RMS is the root-mean-square value of a signal. For a digitised signal, you can calculate it by squaring each value, finding the arithmetic mean of those squared values, and taking the square root of the result.
Loosely speaking, it represents the average "power" of a signal. In electrical terms, all signals with the same RMS voltage, when applied across a resistor, will produce the same amount of heat.
Note that Matlab has an RMS function
Y = rms(X) in the signal processing toolbox. if you don't have that toolbox, it shouldn't be hard to write your own function.
Since the RMS value is only related to the signal amplitude, knowing it doesn't help you to create the waveform. However, if you have a function that will generate the desired waveform, you could measure the RMS value of the result, and multiply by an appropriate scaling factor to give you the amplitude you want.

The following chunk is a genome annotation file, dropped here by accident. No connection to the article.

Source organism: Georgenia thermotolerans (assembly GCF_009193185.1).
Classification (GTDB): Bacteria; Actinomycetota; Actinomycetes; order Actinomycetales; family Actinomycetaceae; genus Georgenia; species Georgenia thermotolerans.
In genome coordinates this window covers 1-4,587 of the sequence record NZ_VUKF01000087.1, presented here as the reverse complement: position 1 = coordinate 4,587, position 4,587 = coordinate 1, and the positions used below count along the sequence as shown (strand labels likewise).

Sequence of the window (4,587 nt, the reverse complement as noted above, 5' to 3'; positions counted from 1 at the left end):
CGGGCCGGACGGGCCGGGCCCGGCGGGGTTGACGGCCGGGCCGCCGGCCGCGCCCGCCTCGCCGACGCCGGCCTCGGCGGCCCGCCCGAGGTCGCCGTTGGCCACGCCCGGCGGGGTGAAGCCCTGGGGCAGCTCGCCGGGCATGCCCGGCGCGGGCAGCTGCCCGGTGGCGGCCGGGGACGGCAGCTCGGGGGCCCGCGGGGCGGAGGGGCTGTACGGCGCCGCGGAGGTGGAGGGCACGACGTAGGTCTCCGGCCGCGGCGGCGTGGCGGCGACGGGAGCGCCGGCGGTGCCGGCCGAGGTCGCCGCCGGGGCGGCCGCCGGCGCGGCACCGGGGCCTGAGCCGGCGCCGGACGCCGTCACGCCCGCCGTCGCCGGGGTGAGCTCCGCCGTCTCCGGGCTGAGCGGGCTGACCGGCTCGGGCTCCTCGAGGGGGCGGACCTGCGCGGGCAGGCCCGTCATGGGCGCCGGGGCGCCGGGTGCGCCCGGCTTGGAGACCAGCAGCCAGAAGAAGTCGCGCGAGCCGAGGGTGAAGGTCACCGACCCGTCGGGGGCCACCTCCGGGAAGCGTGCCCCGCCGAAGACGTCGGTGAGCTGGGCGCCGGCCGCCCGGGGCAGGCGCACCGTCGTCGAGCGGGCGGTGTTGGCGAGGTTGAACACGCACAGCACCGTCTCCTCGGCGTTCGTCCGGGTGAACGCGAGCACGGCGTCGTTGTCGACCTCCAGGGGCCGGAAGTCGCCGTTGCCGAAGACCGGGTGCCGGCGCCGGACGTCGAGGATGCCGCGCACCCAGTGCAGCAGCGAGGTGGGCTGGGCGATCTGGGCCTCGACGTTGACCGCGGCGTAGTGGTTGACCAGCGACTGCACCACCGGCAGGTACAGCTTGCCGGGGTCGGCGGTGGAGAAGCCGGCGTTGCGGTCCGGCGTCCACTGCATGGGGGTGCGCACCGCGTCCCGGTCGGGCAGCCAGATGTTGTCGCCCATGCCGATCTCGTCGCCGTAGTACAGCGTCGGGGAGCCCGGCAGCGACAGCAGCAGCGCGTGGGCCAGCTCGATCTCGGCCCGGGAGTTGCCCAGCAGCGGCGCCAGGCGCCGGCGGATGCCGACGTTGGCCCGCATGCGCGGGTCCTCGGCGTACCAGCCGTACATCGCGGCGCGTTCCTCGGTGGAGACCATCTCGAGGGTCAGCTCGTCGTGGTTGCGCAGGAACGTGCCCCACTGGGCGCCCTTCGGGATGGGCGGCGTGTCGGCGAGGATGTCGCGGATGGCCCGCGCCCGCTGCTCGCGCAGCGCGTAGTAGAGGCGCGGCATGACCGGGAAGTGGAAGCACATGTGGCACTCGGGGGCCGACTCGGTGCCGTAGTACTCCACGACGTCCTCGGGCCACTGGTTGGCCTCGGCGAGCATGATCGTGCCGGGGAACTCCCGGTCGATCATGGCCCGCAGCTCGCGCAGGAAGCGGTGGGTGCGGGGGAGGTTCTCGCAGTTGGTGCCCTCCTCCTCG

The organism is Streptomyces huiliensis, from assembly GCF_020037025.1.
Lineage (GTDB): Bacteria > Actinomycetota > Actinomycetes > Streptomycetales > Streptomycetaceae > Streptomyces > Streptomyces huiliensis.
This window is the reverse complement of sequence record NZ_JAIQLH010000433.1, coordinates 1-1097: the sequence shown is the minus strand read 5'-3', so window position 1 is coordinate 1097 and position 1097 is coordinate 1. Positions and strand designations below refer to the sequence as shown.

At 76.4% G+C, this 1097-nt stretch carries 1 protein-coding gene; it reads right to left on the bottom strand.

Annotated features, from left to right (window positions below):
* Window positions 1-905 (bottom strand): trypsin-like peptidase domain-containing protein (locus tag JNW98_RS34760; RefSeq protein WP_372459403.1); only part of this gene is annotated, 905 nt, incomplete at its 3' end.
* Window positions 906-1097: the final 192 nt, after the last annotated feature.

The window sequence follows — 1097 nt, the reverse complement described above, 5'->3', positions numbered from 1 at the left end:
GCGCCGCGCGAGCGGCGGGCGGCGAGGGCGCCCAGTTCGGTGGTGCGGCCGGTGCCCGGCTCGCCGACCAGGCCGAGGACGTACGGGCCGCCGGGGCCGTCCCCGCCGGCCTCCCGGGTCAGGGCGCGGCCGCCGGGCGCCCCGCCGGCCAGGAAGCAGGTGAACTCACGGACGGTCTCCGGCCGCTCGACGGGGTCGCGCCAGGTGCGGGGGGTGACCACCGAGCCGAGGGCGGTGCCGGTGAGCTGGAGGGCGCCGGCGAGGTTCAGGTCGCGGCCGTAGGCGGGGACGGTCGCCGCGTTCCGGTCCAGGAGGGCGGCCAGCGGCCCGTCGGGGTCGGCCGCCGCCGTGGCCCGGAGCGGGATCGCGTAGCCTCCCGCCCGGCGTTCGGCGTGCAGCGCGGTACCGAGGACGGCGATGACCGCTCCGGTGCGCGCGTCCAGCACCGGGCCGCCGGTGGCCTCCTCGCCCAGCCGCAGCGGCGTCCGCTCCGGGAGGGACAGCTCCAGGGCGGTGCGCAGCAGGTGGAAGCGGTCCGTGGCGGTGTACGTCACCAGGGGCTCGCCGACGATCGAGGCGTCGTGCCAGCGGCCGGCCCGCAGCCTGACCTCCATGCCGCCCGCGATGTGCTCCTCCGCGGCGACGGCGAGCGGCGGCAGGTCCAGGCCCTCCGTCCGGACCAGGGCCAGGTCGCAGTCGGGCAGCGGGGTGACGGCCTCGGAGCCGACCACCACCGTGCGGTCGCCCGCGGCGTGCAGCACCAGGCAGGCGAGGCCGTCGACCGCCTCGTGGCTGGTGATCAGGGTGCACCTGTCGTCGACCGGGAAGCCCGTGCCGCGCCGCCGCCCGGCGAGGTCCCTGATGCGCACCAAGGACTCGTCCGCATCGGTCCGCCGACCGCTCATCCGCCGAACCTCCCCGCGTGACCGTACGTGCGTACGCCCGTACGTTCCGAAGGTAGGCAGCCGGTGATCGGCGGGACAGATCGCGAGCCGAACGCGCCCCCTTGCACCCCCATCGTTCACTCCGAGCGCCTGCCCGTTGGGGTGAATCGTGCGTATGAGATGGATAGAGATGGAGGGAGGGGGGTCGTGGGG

If "the noise contributes to 5% of the signal RMS value", then presumably the signal would only have an RMS value of 95% of the total before you added the noise. But beware that RMS values don't simply add. Adding noise of RMS amplitude 1 to a signal of amplitude 10 will not necessarily produce a new signal of RMS amplitude 11.